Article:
In hindsight, it would be more apropos to say that Aswang went through a rather normal if not robust revision and editing process. But at the time, I was so uncertain. Of course, I put on a brave, stoic public face. Of course. I believed people believed I was “set,” in the industry.

Manuscript rejections happened in a way I had never before experienced. And mind you, I don’t submit any of my manuscripts to a lot of places. I’m not a manuscript submissions blitzer. If you want a ballpark figure for what “a lot,” means for me and my work, it means barely in the double digits. Seven to ten queries is a lot for me.

I reiterate: Pinay-centric spaces in the industry did not exist.

As a Pinay in the industry, it is implicit that you conform to industry standards.

And then Edwin Lozada at PAWA approached me and made a very generous offer. He said that when I got tired of the grind, of the rejections, if I wanted to just get Aswang published already, if I wanted Aswang to exist on my own terms, that PAWA was there for me.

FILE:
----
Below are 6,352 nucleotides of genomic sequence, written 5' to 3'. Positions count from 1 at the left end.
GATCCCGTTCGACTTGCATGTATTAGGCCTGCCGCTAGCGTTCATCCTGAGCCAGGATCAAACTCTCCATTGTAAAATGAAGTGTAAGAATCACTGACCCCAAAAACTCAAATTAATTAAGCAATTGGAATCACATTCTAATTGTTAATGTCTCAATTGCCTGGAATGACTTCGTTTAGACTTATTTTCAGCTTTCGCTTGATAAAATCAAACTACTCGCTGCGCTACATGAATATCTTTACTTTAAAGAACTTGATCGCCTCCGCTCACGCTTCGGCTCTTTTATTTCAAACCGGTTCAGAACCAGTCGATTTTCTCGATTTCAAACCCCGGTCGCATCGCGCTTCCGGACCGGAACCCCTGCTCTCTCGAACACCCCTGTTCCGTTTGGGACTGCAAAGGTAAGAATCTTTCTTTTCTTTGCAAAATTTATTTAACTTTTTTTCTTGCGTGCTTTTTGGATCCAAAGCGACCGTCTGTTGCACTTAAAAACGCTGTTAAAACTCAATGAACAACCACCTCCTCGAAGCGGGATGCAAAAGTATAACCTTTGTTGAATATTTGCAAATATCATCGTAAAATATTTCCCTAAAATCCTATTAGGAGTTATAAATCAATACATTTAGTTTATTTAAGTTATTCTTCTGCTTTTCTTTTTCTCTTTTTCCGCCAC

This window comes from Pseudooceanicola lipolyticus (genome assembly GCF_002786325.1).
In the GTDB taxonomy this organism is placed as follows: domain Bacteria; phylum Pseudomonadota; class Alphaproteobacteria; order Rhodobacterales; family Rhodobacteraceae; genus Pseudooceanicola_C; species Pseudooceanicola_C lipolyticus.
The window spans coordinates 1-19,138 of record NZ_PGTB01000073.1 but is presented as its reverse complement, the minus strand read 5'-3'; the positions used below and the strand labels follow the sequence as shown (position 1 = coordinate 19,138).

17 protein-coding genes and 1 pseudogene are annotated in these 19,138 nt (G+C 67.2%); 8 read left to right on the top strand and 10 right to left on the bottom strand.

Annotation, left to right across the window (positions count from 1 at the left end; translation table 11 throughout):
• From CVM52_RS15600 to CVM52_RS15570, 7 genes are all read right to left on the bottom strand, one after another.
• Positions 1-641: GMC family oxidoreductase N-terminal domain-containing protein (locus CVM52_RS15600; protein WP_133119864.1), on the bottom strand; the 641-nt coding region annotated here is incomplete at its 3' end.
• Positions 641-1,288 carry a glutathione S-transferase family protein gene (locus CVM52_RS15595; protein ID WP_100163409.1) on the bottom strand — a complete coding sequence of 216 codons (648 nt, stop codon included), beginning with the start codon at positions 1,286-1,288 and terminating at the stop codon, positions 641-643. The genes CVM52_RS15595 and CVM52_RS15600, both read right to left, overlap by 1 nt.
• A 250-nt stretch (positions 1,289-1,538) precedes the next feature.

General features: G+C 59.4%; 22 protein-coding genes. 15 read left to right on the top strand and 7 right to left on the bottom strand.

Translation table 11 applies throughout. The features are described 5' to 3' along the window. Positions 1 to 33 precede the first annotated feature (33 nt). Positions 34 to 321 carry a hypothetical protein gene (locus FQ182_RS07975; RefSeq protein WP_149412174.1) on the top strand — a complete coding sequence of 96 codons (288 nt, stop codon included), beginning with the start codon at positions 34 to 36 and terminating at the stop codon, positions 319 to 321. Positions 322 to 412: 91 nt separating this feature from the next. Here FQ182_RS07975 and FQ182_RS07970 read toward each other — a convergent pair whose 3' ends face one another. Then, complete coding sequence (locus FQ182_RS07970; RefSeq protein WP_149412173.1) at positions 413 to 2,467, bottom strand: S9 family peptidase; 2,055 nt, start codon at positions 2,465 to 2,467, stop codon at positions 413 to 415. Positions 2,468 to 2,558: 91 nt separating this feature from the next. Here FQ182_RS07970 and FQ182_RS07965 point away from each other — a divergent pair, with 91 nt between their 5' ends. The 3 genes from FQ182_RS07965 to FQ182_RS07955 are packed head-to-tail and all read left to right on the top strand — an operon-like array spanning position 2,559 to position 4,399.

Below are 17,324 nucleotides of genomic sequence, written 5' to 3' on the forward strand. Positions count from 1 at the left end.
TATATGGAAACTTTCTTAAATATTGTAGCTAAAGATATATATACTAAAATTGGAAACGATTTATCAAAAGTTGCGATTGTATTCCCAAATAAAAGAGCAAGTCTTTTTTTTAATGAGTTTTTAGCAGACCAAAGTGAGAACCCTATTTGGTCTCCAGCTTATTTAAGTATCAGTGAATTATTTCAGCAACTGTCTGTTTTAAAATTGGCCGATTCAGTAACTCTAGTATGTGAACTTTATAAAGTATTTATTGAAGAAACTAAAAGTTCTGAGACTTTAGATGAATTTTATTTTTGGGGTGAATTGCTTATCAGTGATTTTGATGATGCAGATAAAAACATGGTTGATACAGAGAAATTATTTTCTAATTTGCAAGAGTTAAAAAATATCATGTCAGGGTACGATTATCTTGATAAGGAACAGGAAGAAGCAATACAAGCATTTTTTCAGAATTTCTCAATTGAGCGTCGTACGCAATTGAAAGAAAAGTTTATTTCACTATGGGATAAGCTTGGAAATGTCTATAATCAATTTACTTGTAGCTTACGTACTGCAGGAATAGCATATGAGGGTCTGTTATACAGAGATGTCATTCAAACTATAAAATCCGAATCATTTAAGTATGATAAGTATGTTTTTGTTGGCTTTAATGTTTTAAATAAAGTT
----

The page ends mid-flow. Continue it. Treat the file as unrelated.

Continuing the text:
I resisted for a short time, and then I finally said, Fuck it. Yes.

This is Pinay-centric space.

As production began on this work, I began seriously and rabidly writing Invocation to Daughters. I could never have written Invocation without the purge of Aswang.

All of this work coincided with my father’s rapid decline in health, and ultimately, his passing, and my grieving. I could not bring myself to make events happen. I could not bring myself to get myself “out there.”

Aswang sales are not shooting through the roof. Industry people barely acknowledge its existence; there is no literary prestige in this kind of Filipino American, West Coast, home grown operation. And the stereotypical non-book-buying Filipino American is still not buying this book. None of this is news.